ERIC Number: EJ1202623
Record Type: Journal
Publication Date: 2019-Jan
Chapter 1: PETE Recruitment and Retention--Current State of Affairs
Woods, Amelia Mays; Ayers, Suzan F.
Journal of Teaching in Physical Education, v38 n1 p1-3 Jan 2019
There are several factors that contribute to the shrinking supply of teachers. Fewer individuals are pursuing teaching as a career; in the United States, for example, teacher education enrollments plunged 35% between 2009 and 2014 (Berry & Shields, 2017). In direct relation to the decrease in students entering preservice teaching, fewer teacher education programs exist to prepare future teachers (Sawchuk, 2014). Additionally, many of those who enter the teaching profession leave prematurely, with more than 41% of teachers exiting the profession within their first 5 years (Perda, 2013). This trend has gradually increased over the last 25 years, as the retention of first-year teachers continues to decrease (Ingersoll, Merrill, & Stuckey, 2014). Both recruitment and retention of Physical Education Teacher Education (PETE) students are critical to graduating teachers for the work force. Woods, Richards, and Ayers (2016) endorse active recruitment strategies that PETE faculty members, in collaboration with K-12 teachers and community college contacts, can incorporate to improve PETE enrollments. Retaining students who enter teacher education programs is also a means to support the completion of teaching degrees. Higher education leaders recognize the importance of student retention and implement strategies to increase students' sense of affiliation and belonging within the university environment (Pokorny, Holley, & Kane, 2017). Specific to teacher education students, professional commitment during the preservice phase is essential; this can be promoted by making teacher education students responsible for their own learning and focusing on their teaching abilities and the intrinsic value of a teaching career (Fokkens-Bruinsma & Canrinus, 2015). In line with other content areas, PETE programs have experienced recent enrollment declines. Once-robust programs are experiencing drastically lowered enrollments, contributing to the closure of several prominent PETE programs across the United States (Bulger, Braga, DiGiacinto, & Jones, 2016; Templin, Blankenship, & Richards, 2014). The state of Illinois serves as a reference point, as the number of K-12 physical education teaching licenses conferred in Illinois shrank from 477 in 2011 to 226 in 2016 (Illinois Board of Higher Education, 2018). In Chapter 2 (see EJ1202568), Ward (2019) offers initial data about physical education teacher shortages across the United States to substantiate this conundrum. Decreased enrollments of this nature could contribute to a shortage of qualified teachers that may threaten the physical education profession. In response to lowered enrollments in PETE programs, this monograph presents the results of an initial, exploratory study to better understand perspectives on and practices for recruiting and retaining preservice physical education teachers to degree completion within the U.S. context. This examination was initiated through the development of an online survey administered to PETE program coordinators across the United States to ascertain current views and practices. Follow-up interviews were conducted to more fully understand PETE coordinators' perspectives with regard to recruiting and retaining preservice teachers.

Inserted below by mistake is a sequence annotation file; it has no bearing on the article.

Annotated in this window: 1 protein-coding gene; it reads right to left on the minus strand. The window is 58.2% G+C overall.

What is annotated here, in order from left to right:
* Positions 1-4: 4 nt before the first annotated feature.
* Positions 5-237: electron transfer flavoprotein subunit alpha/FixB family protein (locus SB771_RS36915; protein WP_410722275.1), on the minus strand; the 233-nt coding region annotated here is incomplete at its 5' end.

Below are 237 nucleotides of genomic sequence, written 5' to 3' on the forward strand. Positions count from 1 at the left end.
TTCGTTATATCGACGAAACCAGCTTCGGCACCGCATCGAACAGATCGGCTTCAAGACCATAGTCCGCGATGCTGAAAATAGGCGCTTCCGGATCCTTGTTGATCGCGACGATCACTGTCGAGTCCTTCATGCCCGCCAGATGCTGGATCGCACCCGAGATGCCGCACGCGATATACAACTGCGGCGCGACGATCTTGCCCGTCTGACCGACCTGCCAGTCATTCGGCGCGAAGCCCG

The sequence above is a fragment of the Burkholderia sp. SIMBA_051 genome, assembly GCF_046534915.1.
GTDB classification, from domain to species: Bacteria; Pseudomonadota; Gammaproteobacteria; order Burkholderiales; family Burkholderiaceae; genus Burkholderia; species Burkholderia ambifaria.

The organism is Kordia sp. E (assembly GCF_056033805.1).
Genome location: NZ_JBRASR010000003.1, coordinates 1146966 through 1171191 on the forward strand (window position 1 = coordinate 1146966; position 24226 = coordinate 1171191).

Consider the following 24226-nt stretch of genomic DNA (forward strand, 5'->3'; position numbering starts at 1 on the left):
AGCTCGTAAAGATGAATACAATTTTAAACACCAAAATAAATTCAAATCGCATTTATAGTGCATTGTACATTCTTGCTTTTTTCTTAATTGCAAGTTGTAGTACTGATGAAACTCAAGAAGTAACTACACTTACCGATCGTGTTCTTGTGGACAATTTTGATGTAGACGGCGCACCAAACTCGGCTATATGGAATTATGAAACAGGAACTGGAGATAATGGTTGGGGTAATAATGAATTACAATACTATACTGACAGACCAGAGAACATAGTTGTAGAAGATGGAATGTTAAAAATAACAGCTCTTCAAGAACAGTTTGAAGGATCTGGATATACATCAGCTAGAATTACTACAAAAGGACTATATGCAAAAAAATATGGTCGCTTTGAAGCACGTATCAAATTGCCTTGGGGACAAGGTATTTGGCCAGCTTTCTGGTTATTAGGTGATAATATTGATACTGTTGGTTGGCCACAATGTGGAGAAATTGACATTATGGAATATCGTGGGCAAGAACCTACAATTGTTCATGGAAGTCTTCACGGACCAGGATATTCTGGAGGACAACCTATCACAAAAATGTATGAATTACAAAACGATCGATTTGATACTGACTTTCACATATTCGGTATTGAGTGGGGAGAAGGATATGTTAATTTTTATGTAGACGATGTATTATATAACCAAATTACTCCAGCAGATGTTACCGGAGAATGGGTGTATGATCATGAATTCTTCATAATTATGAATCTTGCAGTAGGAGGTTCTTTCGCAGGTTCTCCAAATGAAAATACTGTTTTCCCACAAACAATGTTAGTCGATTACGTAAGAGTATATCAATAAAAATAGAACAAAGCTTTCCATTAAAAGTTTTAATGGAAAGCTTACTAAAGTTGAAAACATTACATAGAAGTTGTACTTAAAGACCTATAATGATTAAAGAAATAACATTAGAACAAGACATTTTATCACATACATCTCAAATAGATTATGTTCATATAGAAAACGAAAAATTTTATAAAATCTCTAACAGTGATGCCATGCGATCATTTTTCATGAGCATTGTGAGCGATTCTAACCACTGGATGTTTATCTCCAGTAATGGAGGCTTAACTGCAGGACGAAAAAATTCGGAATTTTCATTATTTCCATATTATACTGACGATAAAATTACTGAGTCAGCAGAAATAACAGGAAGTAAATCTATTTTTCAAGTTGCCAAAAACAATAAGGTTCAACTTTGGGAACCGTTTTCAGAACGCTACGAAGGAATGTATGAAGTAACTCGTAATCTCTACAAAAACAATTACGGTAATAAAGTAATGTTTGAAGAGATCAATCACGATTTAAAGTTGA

Descriptors: Physical Education Teachers, Teacher Supply and Demand, Preservice Teacher Education, Teacher Education Programs, Academic Persistence, Beginning Teachers, Teacher Persistence, Labor Force Development, Student Responsibility, Enrollment Trends, Elementary Secondary Education, Socialization, Data Collection, Qualitative Research, Statistical Analysis, High School Students, Coordination, School Personnel, Program Effectiveness, Barriers, Doctoral Programs, Teacher Role
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Publication Type: Journal Articles; Reports - Descriptive
Education Level: Higher Education; Postsecondary Education; Elementary Secondary Education; High Schools; Secondary Education
Authoring Institution: N/A
Identifiers - Location: Illinois